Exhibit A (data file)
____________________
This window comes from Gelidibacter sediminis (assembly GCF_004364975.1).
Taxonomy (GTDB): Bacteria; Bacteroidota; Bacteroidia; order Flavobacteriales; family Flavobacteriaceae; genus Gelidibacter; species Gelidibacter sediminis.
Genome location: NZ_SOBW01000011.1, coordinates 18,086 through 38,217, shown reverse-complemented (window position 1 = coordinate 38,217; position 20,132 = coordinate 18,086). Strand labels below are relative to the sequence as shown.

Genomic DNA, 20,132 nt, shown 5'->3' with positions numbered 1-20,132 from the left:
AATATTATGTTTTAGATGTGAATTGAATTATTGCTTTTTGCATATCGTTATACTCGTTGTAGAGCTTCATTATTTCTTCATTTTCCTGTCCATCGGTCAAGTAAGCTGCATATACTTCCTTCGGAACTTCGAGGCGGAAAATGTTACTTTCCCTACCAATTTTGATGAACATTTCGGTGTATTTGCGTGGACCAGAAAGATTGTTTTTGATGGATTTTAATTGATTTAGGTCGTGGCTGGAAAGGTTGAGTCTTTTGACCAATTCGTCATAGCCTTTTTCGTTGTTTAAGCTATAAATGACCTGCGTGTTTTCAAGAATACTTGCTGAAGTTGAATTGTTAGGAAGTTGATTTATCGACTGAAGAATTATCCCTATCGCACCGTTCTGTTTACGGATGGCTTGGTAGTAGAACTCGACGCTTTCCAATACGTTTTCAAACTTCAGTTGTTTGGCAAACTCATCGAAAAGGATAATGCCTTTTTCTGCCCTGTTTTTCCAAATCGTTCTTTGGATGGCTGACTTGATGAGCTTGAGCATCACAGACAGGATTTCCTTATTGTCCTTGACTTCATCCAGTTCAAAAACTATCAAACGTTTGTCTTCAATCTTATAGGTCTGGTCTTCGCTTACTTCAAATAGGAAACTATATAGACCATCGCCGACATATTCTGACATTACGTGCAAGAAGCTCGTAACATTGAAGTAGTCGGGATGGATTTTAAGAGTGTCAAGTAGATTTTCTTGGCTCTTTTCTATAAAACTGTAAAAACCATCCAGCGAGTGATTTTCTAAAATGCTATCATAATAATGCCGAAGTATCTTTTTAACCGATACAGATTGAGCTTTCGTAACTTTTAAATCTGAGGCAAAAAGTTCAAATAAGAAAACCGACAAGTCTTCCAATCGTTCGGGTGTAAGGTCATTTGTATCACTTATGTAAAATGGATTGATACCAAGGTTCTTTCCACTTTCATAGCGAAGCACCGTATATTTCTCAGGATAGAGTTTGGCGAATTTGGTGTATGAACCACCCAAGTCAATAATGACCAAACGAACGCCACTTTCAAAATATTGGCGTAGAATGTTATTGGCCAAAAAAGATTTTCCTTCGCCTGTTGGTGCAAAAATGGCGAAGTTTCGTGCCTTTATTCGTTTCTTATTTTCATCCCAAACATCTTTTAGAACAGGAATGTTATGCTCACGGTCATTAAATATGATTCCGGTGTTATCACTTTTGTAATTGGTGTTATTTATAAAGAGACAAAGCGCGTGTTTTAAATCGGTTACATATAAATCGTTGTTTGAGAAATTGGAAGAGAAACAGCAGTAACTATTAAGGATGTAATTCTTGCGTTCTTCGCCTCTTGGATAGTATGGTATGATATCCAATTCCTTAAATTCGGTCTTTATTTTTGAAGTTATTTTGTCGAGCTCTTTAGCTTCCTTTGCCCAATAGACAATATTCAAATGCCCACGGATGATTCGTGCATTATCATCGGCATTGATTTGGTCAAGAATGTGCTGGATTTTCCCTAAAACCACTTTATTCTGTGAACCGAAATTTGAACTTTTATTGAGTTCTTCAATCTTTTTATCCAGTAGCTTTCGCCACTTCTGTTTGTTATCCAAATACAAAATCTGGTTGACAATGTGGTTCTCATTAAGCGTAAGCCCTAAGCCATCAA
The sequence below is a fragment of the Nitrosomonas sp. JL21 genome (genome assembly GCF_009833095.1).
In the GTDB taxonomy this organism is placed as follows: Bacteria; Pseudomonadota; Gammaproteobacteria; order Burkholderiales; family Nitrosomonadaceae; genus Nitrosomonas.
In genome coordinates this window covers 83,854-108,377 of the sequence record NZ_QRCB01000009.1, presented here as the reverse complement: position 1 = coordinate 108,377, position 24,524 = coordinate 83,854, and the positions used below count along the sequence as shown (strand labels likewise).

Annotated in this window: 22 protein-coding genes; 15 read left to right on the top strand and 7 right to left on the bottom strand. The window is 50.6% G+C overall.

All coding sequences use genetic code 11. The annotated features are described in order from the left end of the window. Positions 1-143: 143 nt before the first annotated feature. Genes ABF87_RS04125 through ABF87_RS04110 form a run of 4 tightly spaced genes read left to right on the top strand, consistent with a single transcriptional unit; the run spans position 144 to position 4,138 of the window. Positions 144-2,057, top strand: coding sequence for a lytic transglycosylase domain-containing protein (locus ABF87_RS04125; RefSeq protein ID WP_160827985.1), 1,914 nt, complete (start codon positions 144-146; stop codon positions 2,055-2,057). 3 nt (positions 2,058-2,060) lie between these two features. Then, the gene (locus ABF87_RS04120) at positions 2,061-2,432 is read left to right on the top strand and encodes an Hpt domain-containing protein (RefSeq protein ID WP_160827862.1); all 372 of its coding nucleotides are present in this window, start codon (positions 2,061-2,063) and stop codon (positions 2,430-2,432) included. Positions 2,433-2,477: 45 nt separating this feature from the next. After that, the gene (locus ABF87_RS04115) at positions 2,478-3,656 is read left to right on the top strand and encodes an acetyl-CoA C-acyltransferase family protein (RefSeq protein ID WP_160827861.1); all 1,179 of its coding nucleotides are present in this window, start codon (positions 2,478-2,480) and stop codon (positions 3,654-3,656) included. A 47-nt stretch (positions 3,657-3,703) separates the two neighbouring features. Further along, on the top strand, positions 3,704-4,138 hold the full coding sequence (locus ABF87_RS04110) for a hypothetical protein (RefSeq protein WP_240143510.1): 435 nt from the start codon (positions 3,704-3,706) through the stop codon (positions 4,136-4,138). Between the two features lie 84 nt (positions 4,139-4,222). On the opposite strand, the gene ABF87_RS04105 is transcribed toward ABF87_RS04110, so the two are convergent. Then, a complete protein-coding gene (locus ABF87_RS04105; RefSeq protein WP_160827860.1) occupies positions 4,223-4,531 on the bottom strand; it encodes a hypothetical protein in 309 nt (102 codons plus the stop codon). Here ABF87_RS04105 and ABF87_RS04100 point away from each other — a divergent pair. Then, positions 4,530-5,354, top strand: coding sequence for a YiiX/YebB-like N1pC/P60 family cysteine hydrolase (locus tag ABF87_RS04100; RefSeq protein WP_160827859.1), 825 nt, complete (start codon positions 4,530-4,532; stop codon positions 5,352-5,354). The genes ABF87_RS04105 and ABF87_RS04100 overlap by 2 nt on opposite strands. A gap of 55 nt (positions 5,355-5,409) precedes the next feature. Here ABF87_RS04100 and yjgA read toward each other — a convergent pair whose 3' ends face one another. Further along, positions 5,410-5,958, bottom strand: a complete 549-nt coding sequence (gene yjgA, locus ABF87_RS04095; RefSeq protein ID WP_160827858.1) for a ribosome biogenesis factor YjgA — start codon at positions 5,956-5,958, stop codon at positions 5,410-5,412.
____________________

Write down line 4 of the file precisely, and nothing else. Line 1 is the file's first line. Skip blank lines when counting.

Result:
Genomic DNA, 20,132 nt, shown 5'->3' with positions numbered 1-20,132 from the left: